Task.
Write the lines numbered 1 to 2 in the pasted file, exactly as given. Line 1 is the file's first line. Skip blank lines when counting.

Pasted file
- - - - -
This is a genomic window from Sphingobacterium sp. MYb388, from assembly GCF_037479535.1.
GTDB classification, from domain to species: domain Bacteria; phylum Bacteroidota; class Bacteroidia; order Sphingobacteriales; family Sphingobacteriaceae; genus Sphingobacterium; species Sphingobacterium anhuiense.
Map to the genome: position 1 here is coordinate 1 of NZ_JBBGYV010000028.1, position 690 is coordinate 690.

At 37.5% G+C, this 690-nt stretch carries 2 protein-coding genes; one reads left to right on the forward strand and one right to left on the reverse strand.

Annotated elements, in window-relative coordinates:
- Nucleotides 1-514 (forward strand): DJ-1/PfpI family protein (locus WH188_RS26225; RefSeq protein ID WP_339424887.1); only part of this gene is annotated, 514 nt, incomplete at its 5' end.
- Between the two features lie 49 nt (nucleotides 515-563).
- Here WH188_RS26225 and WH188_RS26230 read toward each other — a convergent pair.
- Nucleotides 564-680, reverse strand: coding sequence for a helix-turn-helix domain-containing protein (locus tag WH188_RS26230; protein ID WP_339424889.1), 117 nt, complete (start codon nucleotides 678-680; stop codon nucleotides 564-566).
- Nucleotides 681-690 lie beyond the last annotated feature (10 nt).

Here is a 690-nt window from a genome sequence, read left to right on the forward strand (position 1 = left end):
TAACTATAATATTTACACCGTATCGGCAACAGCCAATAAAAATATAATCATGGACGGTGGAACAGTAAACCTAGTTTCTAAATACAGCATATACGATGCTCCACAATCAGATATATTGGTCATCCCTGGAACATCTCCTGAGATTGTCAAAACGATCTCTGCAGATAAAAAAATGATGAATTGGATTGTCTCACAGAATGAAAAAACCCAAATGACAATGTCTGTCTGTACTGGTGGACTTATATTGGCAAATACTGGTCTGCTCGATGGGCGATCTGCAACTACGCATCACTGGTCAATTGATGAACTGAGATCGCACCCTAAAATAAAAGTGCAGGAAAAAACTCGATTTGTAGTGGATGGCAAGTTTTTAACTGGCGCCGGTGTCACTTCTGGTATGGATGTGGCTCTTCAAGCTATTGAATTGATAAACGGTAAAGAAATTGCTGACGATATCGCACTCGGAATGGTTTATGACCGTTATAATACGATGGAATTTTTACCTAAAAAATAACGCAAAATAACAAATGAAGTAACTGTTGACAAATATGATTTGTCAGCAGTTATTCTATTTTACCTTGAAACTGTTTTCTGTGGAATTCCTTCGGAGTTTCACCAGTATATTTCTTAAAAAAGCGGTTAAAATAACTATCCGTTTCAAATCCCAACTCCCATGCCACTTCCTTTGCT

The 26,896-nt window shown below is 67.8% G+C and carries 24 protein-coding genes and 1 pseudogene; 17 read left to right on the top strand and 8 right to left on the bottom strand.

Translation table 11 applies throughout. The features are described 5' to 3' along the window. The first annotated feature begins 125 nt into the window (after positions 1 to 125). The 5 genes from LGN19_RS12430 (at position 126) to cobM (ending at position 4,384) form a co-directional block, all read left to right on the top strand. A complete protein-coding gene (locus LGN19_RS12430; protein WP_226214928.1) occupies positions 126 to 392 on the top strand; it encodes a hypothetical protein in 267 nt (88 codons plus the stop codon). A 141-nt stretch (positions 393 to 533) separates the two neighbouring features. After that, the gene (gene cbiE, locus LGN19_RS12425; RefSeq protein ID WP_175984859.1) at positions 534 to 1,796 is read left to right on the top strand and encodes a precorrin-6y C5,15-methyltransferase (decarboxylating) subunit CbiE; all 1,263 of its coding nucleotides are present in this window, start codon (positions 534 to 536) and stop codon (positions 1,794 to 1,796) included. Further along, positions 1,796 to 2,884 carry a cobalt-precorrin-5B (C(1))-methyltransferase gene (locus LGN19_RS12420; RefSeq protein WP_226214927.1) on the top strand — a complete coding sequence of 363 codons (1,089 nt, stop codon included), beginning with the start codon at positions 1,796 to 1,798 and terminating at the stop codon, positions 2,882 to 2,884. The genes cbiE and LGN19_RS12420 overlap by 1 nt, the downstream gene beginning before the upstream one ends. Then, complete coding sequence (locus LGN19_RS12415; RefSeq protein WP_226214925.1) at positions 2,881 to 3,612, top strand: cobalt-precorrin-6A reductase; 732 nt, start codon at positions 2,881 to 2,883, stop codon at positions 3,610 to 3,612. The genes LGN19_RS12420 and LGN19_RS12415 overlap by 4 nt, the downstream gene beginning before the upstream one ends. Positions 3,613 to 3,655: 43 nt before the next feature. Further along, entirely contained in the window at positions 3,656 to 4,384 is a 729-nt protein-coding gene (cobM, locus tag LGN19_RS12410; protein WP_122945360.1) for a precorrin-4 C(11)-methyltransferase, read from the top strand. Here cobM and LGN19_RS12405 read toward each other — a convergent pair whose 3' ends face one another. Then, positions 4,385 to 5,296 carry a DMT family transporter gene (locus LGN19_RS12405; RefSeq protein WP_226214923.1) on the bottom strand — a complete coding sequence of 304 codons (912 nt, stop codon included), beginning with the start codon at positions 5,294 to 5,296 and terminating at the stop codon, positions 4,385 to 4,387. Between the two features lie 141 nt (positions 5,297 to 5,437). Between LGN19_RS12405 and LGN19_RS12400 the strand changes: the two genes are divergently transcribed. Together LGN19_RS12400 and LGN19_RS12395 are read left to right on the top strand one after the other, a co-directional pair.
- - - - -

This is a genomic window from Sphingobacterium sp. MYb388, from assembly GCF_037479535.1.
GTDB classification, from domain to species: domain Bacteria; phylum Bacteroidota; class Bacteroidia; order Sphingobacteriales; family Sphingobacteriaceae; genus Sphingobacterium; species Sphingobacterium anhuiense.